By William Wolf

BOOK CLUB  Send This Review to a Friend

It is impossible to believe that the four star actresses of “Book Club,” charismatic even at their age, would be characters who would need “Fifty Shades of Grey” to stimulate their sexual appetites. Jane Fonda, Candice Bergen, Diane Keaton and Mary Steenburgen are so magnetic that they look totally at odds with the premise and plot of “Book Club,” directed by Bill Holderman, who wrote the largely inane screenplay with Erin Simms. But the film’s asset is that watching these stars can be enjoyable, even in such a shaky vehicle.

Bergen, for example, plays Sharon, a federal judge and divorcee who hasn’t had sex for ages and, goaded by her friends, opts for trolling an internet dating site. Fonda plays Vivian, a wealthy hotel owner who likes her sex casual, with no romantic commitment. Steenburgen is Carol, a successful chef in a sexless marriage. Keaton is Diane, a widow living in California and whose two grown daughters think she is over the hill and in need of their care that justifies moving her to live with them in Arizona. The four friends meet monthly to discuss a book, and when “Fifty Shades of Grey” is suggested, that gambit sets the stage for examining their lives—and for some changes.

Keaton is the most sympathetic, in that her portrayal of Diane allows her to especially open up to an ardent pilot (Andy Garcia), whom she meets on a flight and with whom she launches into a liberating adventure. Fonda as Vivian is impressive in her independent way, as she tries to fend off a former boyfriend (Don Johnson), to whom she is attracted anew. Bergen as Sharon, while amusing, has a tough time trying to convince us that she initially is so reticent about seeking sex.

As for Steenburgen’s Carol, she tries to be alluring to her totally uninterested husband Bruce (Craig T. Nelson). One of the funnier bits—even if thoroughly corny—occurs when she is convinced to put Viagra into her hubby’s beer, and he develops a raging erection with no intent to use it. A woman traffic cop, when she pulls him over for driving recklessly, is aghast at the sight of his protruding trousers. Carol’s frank explanation adds to the embarrassment.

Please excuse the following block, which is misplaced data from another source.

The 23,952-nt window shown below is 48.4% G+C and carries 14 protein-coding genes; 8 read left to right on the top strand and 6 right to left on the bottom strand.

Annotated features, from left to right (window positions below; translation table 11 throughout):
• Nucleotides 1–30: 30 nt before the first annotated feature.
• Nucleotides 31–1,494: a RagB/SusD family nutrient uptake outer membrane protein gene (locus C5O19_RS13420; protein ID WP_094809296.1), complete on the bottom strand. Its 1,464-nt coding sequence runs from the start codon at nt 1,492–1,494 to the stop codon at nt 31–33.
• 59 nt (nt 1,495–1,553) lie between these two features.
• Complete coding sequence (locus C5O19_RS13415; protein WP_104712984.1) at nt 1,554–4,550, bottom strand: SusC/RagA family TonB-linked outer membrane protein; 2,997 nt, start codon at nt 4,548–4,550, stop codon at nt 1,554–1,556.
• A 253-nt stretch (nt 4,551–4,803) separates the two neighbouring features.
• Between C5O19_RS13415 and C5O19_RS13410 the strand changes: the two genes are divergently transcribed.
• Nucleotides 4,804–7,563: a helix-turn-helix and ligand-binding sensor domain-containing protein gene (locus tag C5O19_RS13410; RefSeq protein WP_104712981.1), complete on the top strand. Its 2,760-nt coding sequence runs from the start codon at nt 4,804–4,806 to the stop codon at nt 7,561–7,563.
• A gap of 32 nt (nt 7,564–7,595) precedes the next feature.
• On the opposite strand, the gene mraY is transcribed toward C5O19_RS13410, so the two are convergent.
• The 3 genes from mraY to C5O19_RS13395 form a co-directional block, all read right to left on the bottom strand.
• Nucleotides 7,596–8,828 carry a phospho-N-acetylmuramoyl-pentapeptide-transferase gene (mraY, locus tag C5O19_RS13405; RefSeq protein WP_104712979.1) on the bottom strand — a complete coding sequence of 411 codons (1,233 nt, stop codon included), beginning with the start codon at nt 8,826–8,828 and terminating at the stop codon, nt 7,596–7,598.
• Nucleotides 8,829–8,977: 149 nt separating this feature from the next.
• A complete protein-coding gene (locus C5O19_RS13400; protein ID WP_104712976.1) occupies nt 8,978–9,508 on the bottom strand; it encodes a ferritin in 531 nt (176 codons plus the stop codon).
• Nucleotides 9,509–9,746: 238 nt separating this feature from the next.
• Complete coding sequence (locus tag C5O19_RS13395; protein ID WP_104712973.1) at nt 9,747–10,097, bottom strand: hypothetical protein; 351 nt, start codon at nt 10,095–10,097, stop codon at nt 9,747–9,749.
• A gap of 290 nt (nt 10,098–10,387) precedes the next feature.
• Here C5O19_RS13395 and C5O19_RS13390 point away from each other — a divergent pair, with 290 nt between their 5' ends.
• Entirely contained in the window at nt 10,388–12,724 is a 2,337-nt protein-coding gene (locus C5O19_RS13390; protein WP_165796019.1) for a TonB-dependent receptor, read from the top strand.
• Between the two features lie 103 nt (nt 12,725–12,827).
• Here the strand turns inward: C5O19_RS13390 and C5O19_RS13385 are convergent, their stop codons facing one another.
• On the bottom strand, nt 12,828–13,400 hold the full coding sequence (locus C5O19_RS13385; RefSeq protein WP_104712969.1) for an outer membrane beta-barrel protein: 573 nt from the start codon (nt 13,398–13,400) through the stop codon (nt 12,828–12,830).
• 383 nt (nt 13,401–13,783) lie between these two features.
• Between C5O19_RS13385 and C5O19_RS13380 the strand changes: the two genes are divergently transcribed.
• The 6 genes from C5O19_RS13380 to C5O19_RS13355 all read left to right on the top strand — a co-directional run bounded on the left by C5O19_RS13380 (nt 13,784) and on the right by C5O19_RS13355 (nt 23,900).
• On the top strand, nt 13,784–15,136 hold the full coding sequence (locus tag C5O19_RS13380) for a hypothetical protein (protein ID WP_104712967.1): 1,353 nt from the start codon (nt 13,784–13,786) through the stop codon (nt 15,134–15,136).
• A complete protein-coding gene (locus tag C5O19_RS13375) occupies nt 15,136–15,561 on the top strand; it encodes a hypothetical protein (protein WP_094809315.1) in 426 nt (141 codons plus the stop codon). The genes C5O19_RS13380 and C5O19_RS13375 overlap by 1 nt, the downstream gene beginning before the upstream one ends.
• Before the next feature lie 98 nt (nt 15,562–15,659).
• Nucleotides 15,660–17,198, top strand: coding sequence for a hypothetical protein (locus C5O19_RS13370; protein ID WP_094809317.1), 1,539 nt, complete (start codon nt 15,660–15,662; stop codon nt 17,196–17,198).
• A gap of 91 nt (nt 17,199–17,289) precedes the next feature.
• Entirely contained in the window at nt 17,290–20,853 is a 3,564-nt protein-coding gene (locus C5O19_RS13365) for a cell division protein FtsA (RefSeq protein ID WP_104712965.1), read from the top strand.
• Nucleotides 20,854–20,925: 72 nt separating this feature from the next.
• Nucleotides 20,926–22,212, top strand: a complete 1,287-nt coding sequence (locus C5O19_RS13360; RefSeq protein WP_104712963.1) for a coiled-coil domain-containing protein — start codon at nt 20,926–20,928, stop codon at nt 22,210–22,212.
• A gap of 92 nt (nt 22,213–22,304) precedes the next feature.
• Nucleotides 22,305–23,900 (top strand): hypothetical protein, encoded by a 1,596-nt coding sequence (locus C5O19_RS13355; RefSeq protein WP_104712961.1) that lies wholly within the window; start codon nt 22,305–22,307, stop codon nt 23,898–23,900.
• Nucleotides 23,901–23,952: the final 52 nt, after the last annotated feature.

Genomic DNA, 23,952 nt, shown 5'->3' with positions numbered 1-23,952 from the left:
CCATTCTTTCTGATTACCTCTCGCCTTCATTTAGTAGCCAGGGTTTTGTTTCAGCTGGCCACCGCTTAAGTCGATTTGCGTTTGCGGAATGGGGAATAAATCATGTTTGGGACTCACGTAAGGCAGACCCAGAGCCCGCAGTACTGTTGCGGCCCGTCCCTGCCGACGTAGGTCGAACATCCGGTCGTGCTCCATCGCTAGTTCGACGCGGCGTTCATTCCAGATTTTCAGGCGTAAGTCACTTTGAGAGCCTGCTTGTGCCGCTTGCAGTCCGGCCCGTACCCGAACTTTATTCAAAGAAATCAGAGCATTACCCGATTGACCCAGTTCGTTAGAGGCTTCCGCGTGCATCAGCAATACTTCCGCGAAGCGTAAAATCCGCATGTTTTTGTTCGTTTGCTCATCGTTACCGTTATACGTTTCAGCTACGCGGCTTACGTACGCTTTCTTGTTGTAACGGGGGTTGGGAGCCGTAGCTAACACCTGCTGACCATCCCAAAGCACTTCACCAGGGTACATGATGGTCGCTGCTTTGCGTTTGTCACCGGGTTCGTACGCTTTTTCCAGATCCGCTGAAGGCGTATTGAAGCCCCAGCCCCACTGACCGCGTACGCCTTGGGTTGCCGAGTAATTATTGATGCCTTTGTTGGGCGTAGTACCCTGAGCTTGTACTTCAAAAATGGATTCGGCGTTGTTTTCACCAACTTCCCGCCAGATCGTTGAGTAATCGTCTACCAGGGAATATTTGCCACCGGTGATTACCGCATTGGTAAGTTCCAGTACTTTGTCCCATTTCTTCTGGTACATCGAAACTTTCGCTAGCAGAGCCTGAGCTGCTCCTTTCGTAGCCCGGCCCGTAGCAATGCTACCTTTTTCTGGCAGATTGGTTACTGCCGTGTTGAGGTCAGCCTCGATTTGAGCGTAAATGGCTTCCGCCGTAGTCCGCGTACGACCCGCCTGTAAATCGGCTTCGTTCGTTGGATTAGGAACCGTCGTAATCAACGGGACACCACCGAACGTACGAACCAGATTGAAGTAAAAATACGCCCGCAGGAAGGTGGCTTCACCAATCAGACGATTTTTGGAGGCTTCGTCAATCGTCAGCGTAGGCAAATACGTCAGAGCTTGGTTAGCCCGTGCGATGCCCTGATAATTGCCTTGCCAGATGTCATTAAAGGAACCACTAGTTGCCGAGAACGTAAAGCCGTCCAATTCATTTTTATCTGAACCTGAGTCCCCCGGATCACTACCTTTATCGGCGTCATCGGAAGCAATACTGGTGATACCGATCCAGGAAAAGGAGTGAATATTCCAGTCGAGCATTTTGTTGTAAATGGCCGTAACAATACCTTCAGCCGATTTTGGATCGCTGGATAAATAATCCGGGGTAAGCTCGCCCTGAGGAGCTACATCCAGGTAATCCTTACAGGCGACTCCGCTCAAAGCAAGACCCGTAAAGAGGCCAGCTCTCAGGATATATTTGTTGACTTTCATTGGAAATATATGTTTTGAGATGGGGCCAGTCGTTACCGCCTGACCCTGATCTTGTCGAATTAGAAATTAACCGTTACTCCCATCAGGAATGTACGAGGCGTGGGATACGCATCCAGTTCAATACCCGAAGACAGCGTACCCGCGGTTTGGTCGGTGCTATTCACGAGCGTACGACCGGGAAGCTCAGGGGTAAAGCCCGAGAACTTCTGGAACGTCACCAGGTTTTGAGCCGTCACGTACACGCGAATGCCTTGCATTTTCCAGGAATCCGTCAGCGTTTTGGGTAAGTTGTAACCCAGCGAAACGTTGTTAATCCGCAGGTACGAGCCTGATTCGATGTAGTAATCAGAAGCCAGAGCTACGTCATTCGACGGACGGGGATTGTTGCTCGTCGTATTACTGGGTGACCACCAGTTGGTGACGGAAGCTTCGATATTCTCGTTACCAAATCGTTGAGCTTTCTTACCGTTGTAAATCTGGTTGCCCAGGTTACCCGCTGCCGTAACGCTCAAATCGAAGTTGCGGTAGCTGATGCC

There are some occasionally droll lines and amusing scenes, such as one in an Arizona mall, where Diane’s shopping daughters have planted her in a section where a totally decrepit bunch of old ladies are lounging in a collective stupor.

But the plot strains so hard to make sense out of anything that one can find the film terminally silly even though able enjoy seeing these superb actresses and screen icons going through the paces dreamed up for them. A Paramount Pictures release. Reviewed May 22, 2018

MEASURE OF A MAN  Send This Review to a Friend

To call “Measure of a Man” a coming-of-age story is partially true, but it is much more than that. Blake Cooper’s appealing performance as the overweight 14-year-old Bobby Marks becomes a stand-in for all youngsters who have trouble finding and asserting themselves. It also involves tension between locals and summer vacationers, and when you add the performance by Donald Sutherland as one who recognizes Bobby as someone promising who needs nurturing with tough love, you get a film with a special dimension.

“Measure of a Man” has been scripted by David Scearse based on Robert Lipsyte’s novel “One Fat Summer.” It has been ably directed by Jim Loach, who, it is interesting to note, is the son of noted director Ken Loach.

Bobby is the victim of bullying, something he will have to overcome during the summer of 1976 when he vacations with his parents at a lake. Danielle Rose Russell gives a winsome performance as Joanie Williams, with whom Bobby bonds as a friend and for whom he also harbors romantic thoughts. The two communicate with walkie-talkies when they are not seeing each other in person.